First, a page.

$14,840 - $19,890

2017 Mitsubishi Outlander Interior Review

Note: This interior review was created when the 2017 Mitsubishi Outlander was new.

Scorecard

Interior: 7.3

Overall, the 2017 Mitsubishi Outlander’s interior pleases. It has high-quality materials, is quieter than previous models, and provides adequate cargo space. The mirrors and sightlines allow for good visibility and clear views while driving.

Thanks to increased insulation throughout the SUV, harsh road and wind noise is noticeably hushed compared with previous models, giving way to a more enjoyable drive.

The interior has a refined and attractive design with soft-touch materials throughout. The dashboard design is simple and subtle, and Mitsubishi adds several features to both its standard and available lists for 2017. The standard infotainment system gets an upgrade to the previously only optional 6.1-inch touch screen, and Apple CarPlay and Android Auto are now available.

  • “The interior of the 2017 Mitsubishi Outlander is one of its more likable features. The dashboard design is attractive but subtle, and it's covered with a refined soft-touch material that's matched by supple trim on the door panels." -- Edmunds
  • "The interior is much quieter than before, and uses higher-quality materials, including an attractive accent on the dashboard that resembles tiny pieces of black bamboo. New stitching, nicer materials and an updated steering wheel and navigation system give the interior a fresh, modern feel." -- Kelley Blue Book
  • "The result of all this work is a much more pleasant environment that is competitive in the compact SUV class. The materials feel substantial, noise levels are noticeably lower, and the signs of cost-cutting found in the 2014-2015 models are kept to a minimum." -- Autotrader (2016)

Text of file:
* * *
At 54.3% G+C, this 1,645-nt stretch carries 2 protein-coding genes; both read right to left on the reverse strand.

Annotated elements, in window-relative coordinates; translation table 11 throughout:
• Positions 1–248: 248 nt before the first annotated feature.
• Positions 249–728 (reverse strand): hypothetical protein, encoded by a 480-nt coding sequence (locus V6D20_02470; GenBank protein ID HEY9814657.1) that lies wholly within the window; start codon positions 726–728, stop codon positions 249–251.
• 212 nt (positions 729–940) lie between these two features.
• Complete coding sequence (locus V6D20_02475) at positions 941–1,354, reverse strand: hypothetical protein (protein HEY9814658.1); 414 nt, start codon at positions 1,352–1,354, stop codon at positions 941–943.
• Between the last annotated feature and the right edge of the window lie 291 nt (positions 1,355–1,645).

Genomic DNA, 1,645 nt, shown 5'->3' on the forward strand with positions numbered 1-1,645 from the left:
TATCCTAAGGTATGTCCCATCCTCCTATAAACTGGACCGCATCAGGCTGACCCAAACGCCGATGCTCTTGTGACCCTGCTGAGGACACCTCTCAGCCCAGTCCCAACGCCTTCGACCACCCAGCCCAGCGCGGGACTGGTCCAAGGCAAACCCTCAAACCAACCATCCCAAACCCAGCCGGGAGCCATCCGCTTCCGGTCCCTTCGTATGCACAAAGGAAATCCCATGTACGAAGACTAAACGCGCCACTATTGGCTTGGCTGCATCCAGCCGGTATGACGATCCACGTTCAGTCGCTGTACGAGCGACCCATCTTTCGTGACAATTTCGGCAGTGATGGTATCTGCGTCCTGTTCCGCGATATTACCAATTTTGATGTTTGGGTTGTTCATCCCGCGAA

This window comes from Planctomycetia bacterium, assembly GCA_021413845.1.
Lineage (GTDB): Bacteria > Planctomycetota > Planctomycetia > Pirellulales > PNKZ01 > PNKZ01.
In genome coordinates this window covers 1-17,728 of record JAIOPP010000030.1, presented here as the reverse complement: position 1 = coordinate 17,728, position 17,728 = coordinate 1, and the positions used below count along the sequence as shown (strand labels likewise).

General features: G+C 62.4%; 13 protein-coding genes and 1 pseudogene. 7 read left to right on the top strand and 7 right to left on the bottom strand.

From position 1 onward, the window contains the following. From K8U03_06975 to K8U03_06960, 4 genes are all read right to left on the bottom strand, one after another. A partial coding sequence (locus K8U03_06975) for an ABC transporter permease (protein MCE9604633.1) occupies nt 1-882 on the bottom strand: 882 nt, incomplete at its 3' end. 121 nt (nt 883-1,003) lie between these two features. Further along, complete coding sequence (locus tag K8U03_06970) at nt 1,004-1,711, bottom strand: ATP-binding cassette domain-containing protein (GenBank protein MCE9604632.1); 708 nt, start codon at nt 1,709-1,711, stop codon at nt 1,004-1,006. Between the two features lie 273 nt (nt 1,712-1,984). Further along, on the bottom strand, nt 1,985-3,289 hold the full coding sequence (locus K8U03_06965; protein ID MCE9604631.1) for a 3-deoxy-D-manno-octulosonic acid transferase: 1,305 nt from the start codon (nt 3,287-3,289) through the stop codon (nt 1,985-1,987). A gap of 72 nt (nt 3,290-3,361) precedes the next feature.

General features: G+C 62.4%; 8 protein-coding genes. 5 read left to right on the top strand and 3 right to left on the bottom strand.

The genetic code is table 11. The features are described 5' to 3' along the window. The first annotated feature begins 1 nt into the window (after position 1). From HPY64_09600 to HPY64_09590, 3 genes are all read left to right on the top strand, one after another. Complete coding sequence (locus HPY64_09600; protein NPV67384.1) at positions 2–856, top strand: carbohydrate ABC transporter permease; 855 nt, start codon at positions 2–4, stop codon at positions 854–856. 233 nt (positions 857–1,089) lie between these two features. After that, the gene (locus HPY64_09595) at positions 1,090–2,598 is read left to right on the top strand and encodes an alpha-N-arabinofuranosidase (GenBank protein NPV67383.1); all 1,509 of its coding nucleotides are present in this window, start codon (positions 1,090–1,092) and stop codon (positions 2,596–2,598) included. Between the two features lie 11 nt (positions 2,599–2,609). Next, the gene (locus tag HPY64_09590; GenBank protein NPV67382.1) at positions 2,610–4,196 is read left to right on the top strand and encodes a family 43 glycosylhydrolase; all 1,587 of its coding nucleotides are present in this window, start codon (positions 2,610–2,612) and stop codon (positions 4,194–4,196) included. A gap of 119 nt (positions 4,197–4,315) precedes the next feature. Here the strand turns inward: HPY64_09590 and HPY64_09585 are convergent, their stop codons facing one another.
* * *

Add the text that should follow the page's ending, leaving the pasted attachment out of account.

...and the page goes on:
Seating

The 2017 Outlander sits seven in three rows. It's one of the only SUVs in its class to offer a third row, though it only provides enough room for small children. The Outlander comes standard with cloth seating, dual-zone automatic climate control, and a leather-wrapped steering wheel.

Optional features include heated front seats, leather seats, an eight-way power-adjustable driver’s seat, and a heated steering wheel.

Although the third row is extremely tight, the front two rows are comfortable, with sufficient head- and legroom. Headroom decreases when you opt for the available sunroof. The seats are well-padded, though the second-row bottom cushion is short and doesn’t offer much lateral support. The second row has 60/40-split-folding seats that slide and recline, but some critics note that the three-step process required to fold them can be cumbersome. The third row folds flat, but it’s also a bit of a labored process.

The Outlander's LATCH system has three tether anchors near the top of the second row’s seatbacks, but they are difficult to connect. However, the two sets of lower anchors in the middle row’s outboard seats are easy to access and connect. There are no tethers or anchors in the third row.

  • "The Outlander's third-row capability also disappoints some. Yes, you can fit up to seven passengers, but that third-row seat is one of the most cramped in the crossover class. It's definitely a kids-only seat." -- Edmunds